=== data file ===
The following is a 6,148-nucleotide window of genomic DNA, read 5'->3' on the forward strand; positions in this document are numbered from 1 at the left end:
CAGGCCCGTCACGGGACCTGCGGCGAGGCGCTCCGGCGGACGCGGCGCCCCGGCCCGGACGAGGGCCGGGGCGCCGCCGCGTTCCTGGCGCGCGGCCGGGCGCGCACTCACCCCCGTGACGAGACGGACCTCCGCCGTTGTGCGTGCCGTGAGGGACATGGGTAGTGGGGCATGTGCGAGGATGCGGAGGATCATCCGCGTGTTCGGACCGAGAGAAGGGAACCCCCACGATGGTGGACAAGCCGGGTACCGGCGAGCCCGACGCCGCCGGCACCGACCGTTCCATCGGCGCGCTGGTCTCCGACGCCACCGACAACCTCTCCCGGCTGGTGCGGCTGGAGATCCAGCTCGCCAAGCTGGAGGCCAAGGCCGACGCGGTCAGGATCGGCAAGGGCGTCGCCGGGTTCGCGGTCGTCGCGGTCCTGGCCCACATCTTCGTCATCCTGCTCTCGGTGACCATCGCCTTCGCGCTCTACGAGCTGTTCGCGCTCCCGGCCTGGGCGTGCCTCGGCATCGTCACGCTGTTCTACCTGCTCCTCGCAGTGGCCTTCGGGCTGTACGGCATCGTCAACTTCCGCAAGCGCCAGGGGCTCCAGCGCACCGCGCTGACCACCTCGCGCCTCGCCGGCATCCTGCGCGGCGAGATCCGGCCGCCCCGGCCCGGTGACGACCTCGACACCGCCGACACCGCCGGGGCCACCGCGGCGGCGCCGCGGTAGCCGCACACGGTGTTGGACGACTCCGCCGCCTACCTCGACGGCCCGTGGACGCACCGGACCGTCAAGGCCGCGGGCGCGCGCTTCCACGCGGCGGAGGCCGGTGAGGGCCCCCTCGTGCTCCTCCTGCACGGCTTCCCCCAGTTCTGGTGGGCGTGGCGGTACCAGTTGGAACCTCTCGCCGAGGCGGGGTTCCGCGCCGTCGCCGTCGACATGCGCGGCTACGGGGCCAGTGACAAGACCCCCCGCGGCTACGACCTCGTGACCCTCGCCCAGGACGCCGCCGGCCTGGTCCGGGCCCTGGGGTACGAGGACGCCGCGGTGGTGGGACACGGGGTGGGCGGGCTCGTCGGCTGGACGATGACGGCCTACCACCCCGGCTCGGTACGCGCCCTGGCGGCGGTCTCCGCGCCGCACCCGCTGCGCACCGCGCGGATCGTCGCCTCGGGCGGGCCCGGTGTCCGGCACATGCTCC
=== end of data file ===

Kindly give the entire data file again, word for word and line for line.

The following is a 6,148-nucleotide window of genomic DNA, read 5'->3' on the forward strand; positions in this document are numbered from 1 at the left end:
CAGGCCCGTCACGGGACCTGCGGCGAGGCGCTCCGGCGGACGCGGCGCCCCGGCCCGGACGAGGGCCGGGGCGCCGCCGCGTTCCTGGCGCGCGGCCGGGCGCGCACTCACCCCCGTGACGAGACGGACCTCCGCCGTTGTGCGTGCCGTGAGGGACATGGGTAGTGGGGCATGTGCGAGGATGCGGAGGATCATCCGCGTGTTCGGACCGAGAGAAGGGAACCCCCACGATGGTGGACAAGCCGGGTACCGGCGAGCCCGACGCCGCCGGCACCGACCGTTCCATCGGCGCGCTGGTCTCCGACGCCACCGACAACCTCTCCCGGCTGGTGCGGCTGGAGATCCAGCTCGCCAAGCTGGAGGCCAAGGCCGACGCGGTCAGGATCGGCAAGGGCGTCGCCGGGTTCGCGGTCGTCGCGGTCCTGGCCCACATCTTCGTCATCCTGCTCTCGGTGACCATCGCCTTCGCGCTCTACGAGCTGTTCGCGCTCCCGGCCTGGGCGTGCCTCGGCATCGTCACGCTGTTCTACCTGCTCCTCGCAGTGGCCTTCGGGCTGTACGGCATCGTCAACTTCCGCAAGCGCCAGGGGCTCCAGCGCACCGCGCTGACCACCTCGCGCCTCGCCGGCATCCTGCGCGGCGAGATCCGGCCGCCCCGGCCCGGTGACGACCTCGACACCGCCGACACCGCCGGGGCCACCGCGGCGGCGCCGCGGTAGCCGCACACGGTGTTGGACGACTCCGCCGCCTACCTCGACGGCCCGTGGACGCACCGGACCGTCAAGGCCGCGGGCGCGCGCTTCCACGCGGCGGAGGCCGGTGAGGGCCCCCTCGTGCTCCTCCTGCACGGCTTCCCCCAGTTCTGGTGGGCGTGGCGGTACCAGTTGGAACCTCTCGCCGAGGCGGGGTTCCGCGCCGTCGCCGTCGACATGCGCGGCTACGGGGCCAGTGACAAGACCCCCCGCGGCTACGACCTCGTGACCCTCGCCCAGGACGCCGCCGGCCTGGTCCGGGCCCTGGGGTACGAGGACGCCGCGGTGGTGGGACACGGGGTGGGCGGGCTCGTCGGCTGGACGATGACGGCCTACCACCCCGGCTCGGTACGCGCCCTGGCGGCGGTCTCCGCGCCGCACCCGCTGCGCACCGCGCGGATCGTCGCCTCGGGCGGGCCCGGTGTCCGGCACATGCTCC